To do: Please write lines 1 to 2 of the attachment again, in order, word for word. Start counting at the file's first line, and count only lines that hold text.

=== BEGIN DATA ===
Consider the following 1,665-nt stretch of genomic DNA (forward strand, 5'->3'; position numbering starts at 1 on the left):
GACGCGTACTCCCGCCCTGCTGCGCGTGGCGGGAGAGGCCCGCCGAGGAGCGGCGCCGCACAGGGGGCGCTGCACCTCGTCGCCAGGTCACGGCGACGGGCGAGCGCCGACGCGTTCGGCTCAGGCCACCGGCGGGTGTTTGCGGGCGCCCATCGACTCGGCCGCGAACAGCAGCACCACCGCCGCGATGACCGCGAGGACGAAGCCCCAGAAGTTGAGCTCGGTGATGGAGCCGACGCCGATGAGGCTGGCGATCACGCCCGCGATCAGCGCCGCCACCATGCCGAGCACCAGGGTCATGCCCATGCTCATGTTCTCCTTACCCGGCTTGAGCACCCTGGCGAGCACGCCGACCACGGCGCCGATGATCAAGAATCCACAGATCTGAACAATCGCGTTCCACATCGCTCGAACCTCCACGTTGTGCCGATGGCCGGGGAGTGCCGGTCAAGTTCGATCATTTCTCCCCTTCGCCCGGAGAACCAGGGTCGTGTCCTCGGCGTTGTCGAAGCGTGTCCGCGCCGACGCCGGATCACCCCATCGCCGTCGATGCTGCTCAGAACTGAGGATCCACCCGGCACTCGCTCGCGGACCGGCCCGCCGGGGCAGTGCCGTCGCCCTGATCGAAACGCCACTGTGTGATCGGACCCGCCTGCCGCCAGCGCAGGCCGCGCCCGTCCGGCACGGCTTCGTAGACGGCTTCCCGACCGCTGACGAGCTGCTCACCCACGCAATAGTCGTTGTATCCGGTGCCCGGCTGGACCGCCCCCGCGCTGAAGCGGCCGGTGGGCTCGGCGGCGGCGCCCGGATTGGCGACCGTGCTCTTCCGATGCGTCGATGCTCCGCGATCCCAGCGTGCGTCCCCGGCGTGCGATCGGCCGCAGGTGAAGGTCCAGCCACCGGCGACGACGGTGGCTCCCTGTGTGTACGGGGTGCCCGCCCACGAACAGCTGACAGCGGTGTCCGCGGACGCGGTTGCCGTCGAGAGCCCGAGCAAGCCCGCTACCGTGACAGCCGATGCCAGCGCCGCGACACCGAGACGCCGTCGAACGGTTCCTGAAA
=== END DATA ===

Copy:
Consider the following 1,665-nt stretch of genomic DNA (forward strand, 5'->3'; position numbering starts at 1 on the left):
GACGCGTACTCCCGCCCTGCTGCGCGTGGCGGGAGAGGCCCGCCGAGGAGCGGCGCCGCACAGGGGGCGCTGCACCTCGTCGCCAGGTCACGGCGACGGGCGAGCGCCGACGCGTTCGGCTCAGGCCACCGGCGGGTGTTTGCGGGCGCCCATCGACTCGGCCGCGAACAGCAGCACCACCGCCGCGATGACCGCGAGGACGAAGCCCCAGAAGTTGAGCTCGGTGATGGAGCCGACGCCGATGAGGCTGGCGATCACGCCCGCGATCAGCGCCGCCACCATGCCGAGCACCAGGGTCATGCCCATGCTCATGTTCTCCTTACCCGGCTTGAGCACCCTGGCGAGCACGCCGACCACGGCGCCGATGATCAAGAATCCACAGATCTGAACAATCGCGTTCCACATCGCTCGAACCTCCACGTTGTGCCGATGGCCGGGGAGTGCCGGTCAAGTTCGATCATTTCTCCCCTTCGCCCGGAGAACCAGGGTCGTGTCCTCGGCGTTGTCGAAGCGTGTCCGCGCCGACGCCGGATCACCCCATCGCCGTCGATGCTGCTCAGAACTGAGGATCCACCCGGCACTCGCTCGCGGACCGGCCCGCCGGGGCAGTGCCGTCGCCCTGATCGAAACGCCACTGTGTGATCGGACCCGCCTGCCGCCAGCGCAGGCCGCGCCCGTCCGGCACGGCTTCGTAGACGGCTTCCCGACCGCTGACGAGCTGCTCACCCACGCAATAGTCGTTGTATCCGGTGCCCGGCTGGACCGCCCCCGCGCTGAAGCGGCCGGTGGGCTCGGCGGCGGCGCCCGGATTGGCGACCGTGCTCTTCCGATGCGTCGATGCTCCGCGATCCCAGCGTGCGTCCCCGGCGTGCGATCGGCCGCAGGTGAAGGTCCAGCCACCGGCGACGACGGTGGCTCCCTGTGTGTACGGGGTGCCCGCCCACGAACAGCTGACAGCGGTGTCCGCGGACGCGGTTGCCGTCGAGAGCCCGAGCAAGCCCGCTACCGTGACAGCCGATGCCAGCGCCGCGACACCGAGACGCCGTCGAACGGTTCCTGAAA